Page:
Many scholars see entrepreneurs as action-oriented individuals who use rules of thumb and other mental heuristics to make decisions, but who do little systematic planning and analysis. In this new article, Deepak Sardana and I argue that what distinguishes successful from unsuccessful entrepreneurs is precisely that the former vary their decision-making styles, sometimes relying on heuristics and sometimes relying on systematic analysis. In our proposed framework, successful entrepreneurs assess their level of expertise and the level of ambiguity in a particular decision context and then tailor their decision-making process to reduce risk. Download the article here.

The co-development of industrial sectors and academic disciplines

A model that conceptualizes the development of academic disciplines and related industries as intimately linked is presented. It predicts that the relative strength of a national industry which has a significant input on science or engineering knowledge is causally related to the strength of the nation’s relevant science or engineering discipline and vice versa. At national level, the model predicts that, over longer periods a nation cannot remain weak in one domain and strong in the other. It identifies the conditions under which government intervention is likely to be effective. A case study of synthetic dyes in the period 1857–1914 illustrates how these positive feedback processes led Germany and Switzerland to become strong in both organic chemistry and the dye industry, while the UK and France declined in both domains and the USA remained relatively weak in both. A shorter case study of biotechnology supports the predictions made by the model. Download Article in pdf. Read article on web in html.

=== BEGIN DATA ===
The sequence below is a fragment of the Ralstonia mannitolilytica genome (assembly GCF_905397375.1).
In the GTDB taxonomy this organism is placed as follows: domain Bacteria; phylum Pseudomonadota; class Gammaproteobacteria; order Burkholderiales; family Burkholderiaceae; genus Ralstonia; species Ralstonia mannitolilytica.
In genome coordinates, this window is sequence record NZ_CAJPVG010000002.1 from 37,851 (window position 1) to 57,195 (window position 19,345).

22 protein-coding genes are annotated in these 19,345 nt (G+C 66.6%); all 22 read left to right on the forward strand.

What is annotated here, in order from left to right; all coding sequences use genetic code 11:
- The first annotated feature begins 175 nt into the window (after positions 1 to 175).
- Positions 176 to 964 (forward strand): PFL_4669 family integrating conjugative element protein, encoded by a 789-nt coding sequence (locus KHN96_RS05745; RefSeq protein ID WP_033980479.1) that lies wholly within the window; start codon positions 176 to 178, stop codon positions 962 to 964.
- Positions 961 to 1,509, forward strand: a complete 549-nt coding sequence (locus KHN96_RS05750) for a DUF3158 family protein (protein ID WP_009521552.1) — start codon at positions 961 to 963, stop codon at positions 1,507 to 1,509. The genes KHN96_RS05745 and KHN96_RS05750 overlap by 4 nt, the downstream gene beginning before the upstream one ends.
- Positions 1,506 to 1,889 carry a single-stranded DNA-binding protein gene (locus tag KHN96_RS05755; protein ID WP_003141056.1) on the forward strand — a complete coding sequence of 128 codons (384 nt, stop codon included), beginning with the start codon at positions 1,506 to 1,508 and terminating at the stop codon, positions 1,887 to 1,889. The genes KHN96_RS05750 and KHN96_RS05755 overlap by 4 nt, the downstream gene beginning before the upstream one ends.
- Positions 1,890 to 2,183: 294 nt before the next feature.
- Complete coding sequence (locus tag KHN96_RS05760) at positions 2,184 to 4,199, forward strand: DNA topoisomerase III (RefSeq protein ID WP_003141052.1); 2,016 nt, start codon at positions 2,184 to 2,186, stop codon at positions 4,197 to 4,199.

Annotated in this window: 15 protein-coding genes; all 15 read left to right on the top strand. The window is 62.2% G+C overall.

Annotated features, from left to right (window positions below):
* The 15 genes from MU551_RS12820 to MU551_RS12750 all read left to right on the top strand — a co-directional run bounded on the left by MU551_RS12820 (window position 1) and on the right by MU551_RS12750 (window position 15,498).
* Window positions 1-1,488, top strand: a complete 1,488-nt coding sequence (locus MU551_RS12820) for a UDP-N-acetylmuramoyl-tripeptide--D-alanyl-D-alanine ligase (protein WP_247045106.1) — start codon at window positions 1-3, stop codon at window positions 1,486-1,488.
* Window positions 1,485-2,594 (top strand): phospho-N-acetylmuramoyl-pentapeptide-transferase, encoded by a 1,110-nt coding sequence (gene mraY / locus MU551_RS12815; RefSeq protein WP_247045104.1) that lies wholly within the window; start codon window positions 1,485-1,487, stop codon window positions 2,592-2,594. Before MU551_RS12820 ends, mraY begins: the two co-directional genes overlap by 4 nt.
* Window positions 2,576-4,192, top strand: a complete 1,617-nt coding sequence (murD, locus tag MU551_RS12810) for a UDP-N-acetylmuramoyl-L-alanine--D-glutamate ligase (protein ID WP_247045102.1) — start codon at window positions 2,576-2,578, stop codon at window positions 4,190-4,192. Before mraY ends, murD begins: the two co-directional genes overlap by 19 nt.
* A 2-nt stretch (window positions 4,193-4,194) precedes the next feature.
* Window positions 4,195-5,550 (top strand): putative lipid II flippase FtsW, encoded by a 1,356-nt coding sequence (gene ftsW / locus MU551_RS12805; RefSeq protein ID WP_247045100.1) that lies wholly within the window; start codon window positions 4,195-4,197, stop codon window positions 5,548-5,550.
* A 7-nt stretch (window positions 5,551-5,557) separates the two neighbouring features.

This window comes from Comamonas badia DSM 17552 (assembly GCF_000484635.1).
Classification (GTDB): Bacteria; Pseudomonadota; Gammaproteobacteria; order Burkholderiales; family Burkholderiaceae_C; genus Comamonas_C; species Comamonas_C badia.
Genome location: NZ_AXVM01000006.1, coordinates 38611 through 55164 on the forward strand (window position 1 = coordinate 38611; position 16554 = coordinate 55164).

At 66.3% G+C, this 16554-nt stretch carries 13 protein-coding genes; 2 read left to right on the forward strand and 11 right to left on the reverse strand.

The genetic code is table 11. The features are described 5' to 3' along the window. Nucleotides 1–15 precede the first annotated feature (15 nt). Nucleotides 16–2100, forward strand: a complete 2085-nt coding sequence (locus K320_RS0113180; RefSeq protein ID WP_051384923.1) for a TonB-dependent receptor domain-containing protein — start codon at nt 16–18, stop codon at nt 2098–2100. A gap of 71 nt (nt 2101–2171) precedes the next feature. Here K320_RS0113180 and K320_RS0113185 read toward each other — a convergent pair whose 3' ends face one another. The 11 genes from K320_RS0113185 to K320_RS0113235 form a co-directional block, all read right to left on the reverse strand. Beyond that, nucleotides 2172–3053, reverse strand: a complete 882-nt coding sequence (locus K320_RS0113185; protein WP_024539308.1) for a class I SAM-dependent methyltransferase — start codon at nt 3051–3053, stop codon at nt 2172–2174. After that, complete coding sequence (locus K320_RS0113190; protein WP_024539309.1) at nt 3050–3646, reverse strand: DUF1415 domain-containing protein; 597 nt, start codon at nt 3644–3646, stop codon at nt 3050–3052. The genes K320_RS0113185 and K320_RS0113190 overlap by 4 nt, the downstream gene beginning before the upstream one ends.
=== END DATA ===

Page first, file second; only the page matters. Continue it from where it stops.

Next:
Marrying History and Social Science in Strategy Research

Strategy research at its core tries to explain sustained performance differences among firms. This article argues that one, out of the many, ways to create a productive marriage between strategy research and historical scholarship is to carry out historically informed comparative studies of how firms and industries gain and lose their competitive position. While much of current strategy research adopts a large N hypothesis testing mode with the implicit assumption that one discovers generalization just like a Newtonian law such as F=m*a that applies across all space and time, an historically grounded methodology starts from the opposite direction. It assumes that a process or event may be idiosyncratic and therefore seeks to establish with detailed evidence that a 2nd (and later 3rd, 4th, ...nth) process or event is indeed similar before generalizing across observations. The article argues that the field of strategy would benefit from allocating more effort on building causal generalizations inductively from well-researched case studies, seeking to establish their boundary conditions. It articulates a comparative research program that outlines such an approach for the arena of industry and firm evolution studies.  Download Article.